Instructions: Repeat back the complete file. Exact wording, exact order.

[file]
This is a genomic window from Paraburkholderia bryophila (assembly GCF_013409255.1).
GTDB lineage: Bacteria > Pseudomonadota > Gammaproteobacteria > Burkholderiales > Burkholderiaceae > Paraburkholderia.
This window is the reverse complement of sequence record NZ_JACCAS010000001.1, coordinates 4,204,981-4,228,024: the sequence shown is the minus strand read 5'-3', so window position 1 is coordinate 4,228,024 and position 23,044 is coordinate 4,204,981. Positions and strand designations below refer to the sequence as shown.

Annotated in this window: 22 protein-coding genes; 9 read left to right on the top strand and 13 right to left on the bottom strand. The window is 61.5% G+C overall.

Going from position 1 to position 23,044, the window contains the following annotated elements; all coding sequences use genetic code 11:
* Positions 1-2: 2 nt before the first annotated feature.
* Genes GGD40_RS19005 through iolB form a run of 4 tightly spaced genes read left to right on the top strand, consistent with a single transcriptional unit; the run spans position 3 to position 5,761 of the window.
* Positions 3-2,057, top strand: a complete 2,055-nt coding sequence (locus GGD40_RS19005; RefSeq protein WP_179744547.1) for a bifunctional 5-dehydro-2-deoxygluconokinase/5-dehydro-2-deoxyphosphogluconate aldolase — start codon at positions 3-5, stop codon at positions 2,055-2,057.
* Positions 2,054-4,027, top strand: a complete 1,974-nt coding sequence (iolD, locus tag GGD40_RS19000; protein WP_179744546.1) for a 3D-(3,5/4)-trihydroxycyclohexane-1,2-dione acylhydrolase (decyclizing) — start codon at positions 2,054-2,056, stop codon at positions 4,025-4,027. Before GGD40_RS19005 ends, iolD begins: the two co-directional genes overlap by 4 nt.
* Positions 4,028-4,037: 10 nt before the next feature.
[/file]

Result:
This is a genomic window from Paraburkholderia bryophila (assembly GCF_013409255.1).
GTDB lineage: Bacteria > Pseudomonadota > Gammaproteobacteria > Burkholderiales > Burkholderiaceae > Paraburkholderia.
This window is the reverse complement of sequence record NZ_JACCAS010000001.1, coordinates 4,204,981-4,228,024: the sequence shown is the minus strand read 5'-3', so window position 1 is coordinate 4,228,024 and position 23,044 is coordinate 4,204,981. Positions and strand designations below refer to the sequence as shown.

Annotated in this window: 22 protein-coding genes; 9 read left to right on the top strand and 13 right to left on the bottom strand. The window is 61.5% G+C overall.

Going from position 1 to position 23,044, the window contains the following annotated elements; all coding sequences use genetic code 11:
* Positions 1-2: 2 nt before the first annotated feature.
* Genes GGD40_RS19005 through iolB form a run of 4 tightly spaced genes read left to right on the top strand, consistent with a single transcriptional unit; the run spans position 3 to position 5,761 of the window.
* Positions 3-2,057, top strand: a complete 2,055-nt coding sequence (locus GGD40_RS19005; RefSeq protein WP_179744547.1) for a bifunctional 5-dehydro-2-deoxygluconokinase/5-dehydro-2-deoxyphosphogluconate aldolase — start codon at positions 3-5, stop codon at positions 2,055-2,057.
* Positions 2,054-4,027, top strand: a complete 1,974-nt coding sequence (iolD, locus tag GGD40_RS19000; protein WP_179744546.1) for a 3D-(3,5/4)-trihydroxycyclohexane-1,2-dione acylhydrolase (decyclizing) — start codon at positions 2,054-2,056, stop codon at positions 4,025-4,027. Before GGD40_RS19005 ends, iolD begins: the two co-directional genes overlap by 4 nt.
* Positions 4,028-4,037: 10 nt before the next feature.